Would you like to receive "Drew's Blog" as a weekly email? Subscribe here.
Jan. 18, 2017: The Perfect Storm
Did you ever see the movie The Perfect Storm starring George Clooney and Mark Wahlberg that was released in 2000? I once read a synopsis of the movie that said, “A confluence of weather conditions combines to form an unusually intense storm that catches some commercial fishermen unaware and puts them in mortal danger.” Honestly, that is something of an understatement. I don’t want to spoil the ending if you have not yet seen the movie (though perhaps I am safe to presume that if you really wanted to see it you would have done so by now) but after 130 minutes…they all die! More than two hours of watching pain and disaster and then everybody dies! Even George Clooney dies, and a leading man like George Clooney is not supposed to die!
The Biblical account of the life of Joseph is also a confluence of unusual storm patterns. Born to a highly dysfunctional family, he was hated by his brothers, so much so that they attempted to take his life and then sold him into slavery. He was taken to a foreign land, wrongly accused of attempted rape and left to rot in an Egyptian dungeon. But almost impossibly, there is a gloriously happy ending.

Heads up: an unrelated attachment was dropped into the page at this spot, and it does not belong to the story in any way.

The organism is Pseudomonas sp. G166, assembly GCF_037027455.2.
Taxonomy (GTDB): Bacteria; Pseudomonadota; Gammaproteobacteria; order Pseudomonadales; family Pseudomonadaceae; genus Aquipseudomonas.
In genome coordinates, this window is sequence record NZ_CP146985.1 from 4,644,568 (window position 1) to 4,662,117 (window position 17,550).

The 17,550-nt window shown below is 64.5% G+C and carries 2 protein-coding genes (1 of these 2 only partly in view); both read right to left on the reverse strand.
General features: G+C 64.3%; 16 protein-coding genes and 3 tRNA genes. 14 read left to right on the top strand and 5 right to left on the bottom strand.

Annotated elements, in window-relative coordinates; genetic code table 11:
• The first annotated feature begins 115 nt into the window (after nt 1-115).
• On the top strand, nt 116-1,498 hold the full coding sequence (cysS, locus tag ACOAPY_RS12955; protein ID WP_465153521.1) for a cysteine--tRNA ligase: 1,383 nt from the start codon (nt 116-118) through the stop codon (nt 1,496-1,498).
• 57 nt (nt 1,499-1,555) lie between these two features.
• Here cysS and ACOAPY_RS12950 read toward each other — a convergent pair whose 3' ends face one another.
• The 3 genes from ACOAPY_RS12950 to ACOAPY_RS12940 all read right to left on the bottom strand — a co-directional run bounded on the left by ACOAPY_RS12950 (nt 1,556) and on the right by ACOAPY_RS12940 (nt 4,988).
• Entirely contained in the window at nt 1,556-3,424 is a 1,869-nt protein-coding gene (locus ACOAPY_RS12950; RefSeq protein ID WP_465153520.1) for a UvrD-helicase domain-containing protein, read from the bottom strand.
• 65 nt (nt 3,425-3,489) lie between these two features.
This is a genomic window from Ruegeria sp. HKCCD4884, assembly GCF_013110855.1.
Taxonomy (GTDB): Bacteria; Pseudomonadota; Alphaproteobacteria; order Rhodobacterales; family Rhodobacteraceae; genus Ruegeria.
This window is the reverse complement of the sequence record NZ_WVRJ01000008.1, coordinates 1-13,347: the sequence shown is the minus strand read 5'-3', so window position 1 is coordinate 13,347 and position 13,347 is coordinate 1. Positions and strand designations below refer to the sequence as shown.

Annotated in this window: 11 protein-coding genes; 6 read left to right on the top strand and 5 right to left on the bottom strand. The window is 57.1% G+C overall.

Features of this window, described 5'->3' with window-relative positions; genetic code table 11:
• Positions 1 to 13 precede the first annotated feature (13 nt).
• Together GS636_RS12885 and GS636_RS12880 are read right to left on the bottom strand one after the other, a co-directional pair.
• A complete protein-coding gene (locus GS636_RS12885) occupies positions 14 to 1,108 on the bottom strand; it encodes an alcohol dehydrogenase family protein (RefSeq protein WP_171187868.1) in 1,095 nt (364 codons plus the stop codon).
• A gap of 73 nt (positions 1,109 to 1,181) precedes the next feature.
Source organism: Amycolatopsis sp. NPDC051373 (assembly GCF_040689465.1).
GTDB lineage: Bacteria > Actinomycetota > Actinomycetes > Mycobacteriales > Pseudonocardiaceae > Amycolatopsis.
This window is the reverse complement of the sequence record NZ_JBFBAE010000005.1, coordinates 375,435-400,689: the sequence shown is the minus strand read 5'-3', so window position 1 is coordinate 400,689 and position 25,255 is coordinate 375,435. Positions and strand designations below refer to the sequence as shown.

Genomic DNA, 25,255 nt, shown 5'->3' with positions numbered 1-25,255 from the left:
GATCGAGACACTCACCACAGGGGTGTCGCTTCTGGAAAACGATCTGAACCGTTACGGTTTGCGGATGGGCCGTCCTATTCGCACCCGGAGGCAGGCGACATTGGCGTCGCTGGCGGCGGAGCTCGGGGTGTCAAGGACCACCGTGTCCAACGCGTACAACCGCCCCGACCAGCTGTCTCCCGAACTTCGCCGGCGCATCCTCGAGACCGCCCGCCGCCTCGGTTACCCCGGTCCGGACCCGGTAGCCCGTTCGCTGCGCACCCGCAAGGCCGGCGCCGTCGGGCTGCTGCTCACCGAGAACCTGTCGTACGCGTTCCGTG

I think we prefer happy endings, don’t we? At least, we certainly like them for ourselves. What are the essential plot requirements for a Godly “happy ending”? Let me draw out just two from Joseph’s story:
1. To be totally forgiven: Toward the very end of the account of Joseph’s story in Genesis, his father, Jacob, dies. Joseph’s brothers panic. They imagine that Jacob has perhaps been some sort of restraining influence in Joseph’s life. Was Jacob the reason that Joseph had not taken revenge on them? They begin to get agitated around their past sins. Joseph has already forgiven them but the brothers have clearly not been able to forget their past so they send Joseph a message telling him that their late father had asked Joseph to forgive them! Joseph weeps when he hears this—not because they were lying, but because they clearly had not completely believed and received his forgiveness. His response, without hesitation, was to repeat his words of forgiveness. Joseph’s words, recorded in Genesis 50, provide, perhaps, the finest expression of forgiveness we find anywhere outside of the words of Jesus himself: “’Do not be afraid, for am I in God’s place? And as for you, you meant evil against me, but God meant it for good in order to bring about this present result, to preserve many people alive. So therefore do not be afraid: I will provide for you and for your little ones.’ So he comforted them and spoke kindly to them.” (Genesis 50:19-21). Joseph was led by grace, he spoke by grace, he forgave by grace and He forgot by grace.
There are two things to think about in this part of God’s happy ending. First, the Father does not hold our sins against us. Joseph’s love for his brothers is very Christ-like and it is a foreshadow of the grace that is available to all of us upon the Cross. His is a forgiveness that is complete, total—a forgiveness that holds nothing back. This is counterintuitive for us. And so it was for the brothers who struggled to grasp the measure of Joseph’s total forgiveness.